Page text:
recognize word stereo. However, the pictrures are exactly the same. The first
one is just an enlarged version of the last one. This very property allows us to
reconstruct missing information on the basis of accumulated experience.
But the point is not only in
A Bresenham Line Rendered with Subpixel Accuracy
Consider cases (2) and (3). The thin black lines are what we need to interpolate.
If we use Subpixel Accuracy we will really have two different sets of pixels
displayed, despite of the fact that the begins and ends of both lines fall into
the same pixels. And the lines have really different tangents, which is very important.
If we use a classical Bresenham, without considering the Subpixel Accuracy we will see
result (1) in all cases. That's especially important to approximate curves with short
line segments. But if we use
Here all three spirals are approximated with short straight line segments.
The left one is drawn using regular integer Bresenham, when the coordinates
are rounded off to pixels (you will have a similar result if you use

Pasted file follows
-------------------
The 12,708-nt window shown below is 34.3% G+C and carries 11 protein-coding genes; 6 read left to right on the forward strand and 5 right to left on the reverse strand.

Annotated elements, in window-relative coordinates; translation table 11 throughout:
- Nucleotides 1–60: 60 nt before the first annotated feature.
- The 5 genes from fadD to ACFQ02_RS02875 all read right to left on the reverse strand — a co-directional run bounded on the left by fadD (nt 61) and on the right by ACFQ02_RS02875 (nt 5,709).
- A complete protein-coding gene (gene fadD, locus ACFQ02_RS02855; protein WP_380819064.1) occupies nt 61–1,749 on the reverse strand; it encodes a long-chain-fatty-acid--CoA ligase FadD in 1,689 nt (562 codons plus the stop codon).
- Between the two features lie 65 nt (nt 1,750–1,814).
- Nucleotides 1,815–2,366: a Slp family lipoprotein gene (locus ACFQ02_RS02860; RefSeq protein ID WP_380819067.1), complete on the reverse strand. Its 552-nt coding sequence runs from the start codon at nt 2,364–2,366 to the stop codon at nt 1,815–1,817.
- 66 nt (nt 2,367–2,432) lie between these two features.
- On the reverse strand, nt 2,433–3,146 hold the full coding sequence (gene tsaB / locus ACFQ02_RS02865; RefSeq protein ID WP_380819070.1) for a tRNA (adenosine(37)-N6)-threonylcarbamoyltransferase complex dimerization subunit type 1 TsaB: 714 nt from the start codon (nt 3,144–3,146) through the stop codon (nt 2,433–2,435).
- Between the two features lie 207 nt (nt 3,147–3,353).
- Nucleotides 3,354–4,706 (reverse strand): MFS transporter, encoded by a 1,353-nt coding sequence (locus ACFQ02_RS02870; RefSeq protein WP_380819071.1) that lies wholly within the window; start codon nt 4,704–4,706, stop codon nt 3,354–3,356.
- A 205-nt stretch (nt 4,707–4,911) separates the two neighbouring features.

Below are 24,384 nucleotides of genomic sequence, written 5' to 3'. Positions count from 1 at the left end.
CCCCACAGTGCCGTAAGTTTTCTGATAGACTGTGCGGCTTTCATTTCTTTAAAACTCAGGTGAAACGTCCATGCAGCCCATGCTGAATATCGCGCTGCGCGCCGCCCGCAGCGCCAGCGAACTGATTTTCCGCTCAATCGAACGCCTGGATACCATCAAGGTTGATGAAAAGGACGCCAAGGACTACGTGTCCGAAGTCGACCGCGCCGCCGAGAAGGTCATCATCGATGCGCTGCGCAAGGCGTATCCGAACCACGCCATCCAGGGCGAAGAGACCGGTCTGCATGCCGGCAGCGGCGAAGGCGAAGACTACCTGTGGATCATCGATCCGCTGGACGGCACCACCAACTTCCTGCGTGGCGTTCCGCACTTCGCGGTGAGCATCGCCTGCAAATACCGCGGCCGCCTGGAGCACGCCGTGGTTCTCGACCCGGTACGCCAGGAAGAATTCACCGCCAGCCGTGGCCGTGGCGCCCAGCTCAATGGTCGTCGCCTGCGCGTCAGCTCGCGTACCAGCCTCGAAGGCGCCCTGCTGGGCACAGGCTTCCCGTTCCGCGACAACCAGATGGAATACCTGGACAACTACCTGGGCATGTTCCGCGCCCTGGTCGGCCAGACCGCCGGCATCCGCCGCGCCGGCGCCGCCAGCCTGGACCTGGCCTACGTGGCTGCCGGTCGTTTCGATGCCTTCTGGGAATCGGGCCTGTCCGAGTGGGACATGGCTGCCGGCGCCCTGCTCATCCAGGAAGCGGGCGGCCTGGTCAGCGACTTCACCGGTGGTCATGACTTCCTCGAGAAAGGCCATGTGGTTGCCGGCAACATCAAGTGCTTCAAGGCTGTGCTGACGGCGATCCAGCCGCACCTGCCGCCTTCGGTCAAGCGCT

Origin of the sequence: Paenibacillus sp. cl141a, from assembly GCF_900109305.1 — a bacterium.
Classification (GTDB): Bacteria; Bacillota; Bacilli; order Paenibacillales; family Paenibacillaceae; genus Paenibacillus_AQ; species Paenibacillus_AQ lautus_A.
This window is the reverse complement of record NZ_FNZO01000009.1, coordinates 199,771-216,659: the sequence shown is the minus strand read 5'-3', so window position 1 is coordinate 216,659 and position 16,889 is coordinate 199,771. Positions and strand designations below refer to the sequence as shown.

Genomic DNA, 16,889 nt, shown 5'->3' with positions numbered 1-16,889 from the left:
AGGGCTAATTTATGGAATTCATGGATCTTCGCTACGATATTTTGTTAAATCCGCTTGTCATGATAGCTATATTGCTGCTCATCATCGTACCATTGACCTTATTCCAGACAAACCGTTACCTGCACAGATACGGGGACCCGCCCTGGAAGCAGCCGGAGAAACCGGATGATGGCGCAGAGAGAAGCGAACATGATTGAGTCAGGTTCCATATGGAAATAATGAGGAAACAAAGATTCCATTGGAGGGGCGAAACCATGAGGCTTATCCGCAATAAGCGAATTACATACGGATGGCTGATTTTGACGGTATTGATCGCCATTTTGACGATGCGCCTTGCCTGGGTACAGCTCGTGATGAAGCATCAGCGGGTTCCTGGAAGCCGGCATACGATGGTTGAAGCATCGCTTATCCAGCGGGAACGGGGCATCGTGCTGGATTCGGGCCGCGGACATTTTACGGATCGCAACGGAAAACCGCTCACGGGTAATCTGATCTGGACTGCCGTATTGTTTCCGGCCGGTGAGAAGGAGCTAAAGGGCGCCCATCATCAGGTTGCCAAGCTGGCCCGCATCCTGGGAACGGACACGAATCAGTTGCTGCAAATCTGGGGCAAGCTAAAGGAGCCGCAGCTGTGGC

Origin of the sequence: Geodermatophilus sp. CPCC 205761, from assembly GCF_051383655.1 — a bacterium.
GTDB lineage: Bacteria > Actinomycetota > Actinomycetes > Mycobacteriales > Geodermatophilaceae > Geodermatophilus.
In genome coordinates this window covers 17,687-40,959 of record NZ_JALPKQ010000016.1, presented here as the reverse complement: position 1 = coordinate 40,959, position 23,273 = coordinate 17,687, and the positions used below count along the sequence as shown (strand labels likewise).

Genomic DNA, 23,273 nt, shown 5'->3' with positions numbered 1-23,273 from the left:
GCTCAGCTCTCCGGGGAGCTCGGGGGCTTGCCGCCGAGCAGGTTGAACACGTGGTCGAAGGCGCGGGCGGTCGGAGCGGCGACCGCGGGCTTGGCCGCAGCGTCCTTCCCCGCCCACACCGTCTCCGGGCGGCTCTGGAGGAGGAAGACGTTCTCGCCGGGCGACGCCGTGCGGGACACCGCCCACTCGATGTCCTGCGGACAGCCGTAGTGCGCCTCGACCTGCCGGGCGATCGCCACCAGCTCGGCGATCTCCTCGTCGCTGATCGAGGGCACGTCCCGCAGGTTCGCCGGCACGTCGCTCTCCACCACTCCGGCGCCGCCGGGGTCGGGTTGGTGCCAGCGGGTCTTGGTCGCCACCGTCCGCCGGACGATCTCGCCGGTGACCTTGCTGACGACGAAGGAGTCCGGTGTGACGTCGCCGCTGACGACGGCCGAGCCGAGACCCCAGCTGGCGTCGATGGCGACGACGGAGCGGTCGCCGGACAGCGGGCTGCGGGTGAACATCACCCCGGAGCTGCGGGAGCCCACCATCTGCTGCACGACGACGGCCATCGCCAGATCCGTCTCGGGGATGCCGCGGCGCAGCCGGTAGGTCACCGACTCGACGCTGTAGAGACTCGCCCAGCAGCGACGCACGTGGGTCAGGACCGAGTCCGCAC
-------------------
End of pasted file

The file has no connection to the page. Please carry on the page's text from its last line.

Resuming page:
Winwows GDI MoveTo/LineTo, for example). The one in the middle uses a modified
integer Bresenham with precision of 1/256 of a pixel. And the right one uses
the same 1/256 accuracy, but with
The Subpixel Accuracy is even more important to control the visual thickness
of the lines. It's possible only if we have good algorithms of
Modern displays have resolutions of at most 120 DPI, while Subpixel Accuracy is actual up to 300 DPI. The following picture shows lines with thickness starting from 0.3 pixels and increasing by 0.3 pixel.
Lines Rendered with Anti-Aliasing and Subpixel Accuracy
There are two more examples of rendering with Subpixel Accuracy.
Circles Rendered with Anti-Aliasing and Subpixel Accuracy
Note that the appearance of the small ones remains consistent despite of lost details.
Also AGG is designed keeping in mind extensibility and flexibility. Basically I just wanted to create a toolkit that would allow me (and anyone else) to add new fancy algorithms very easily.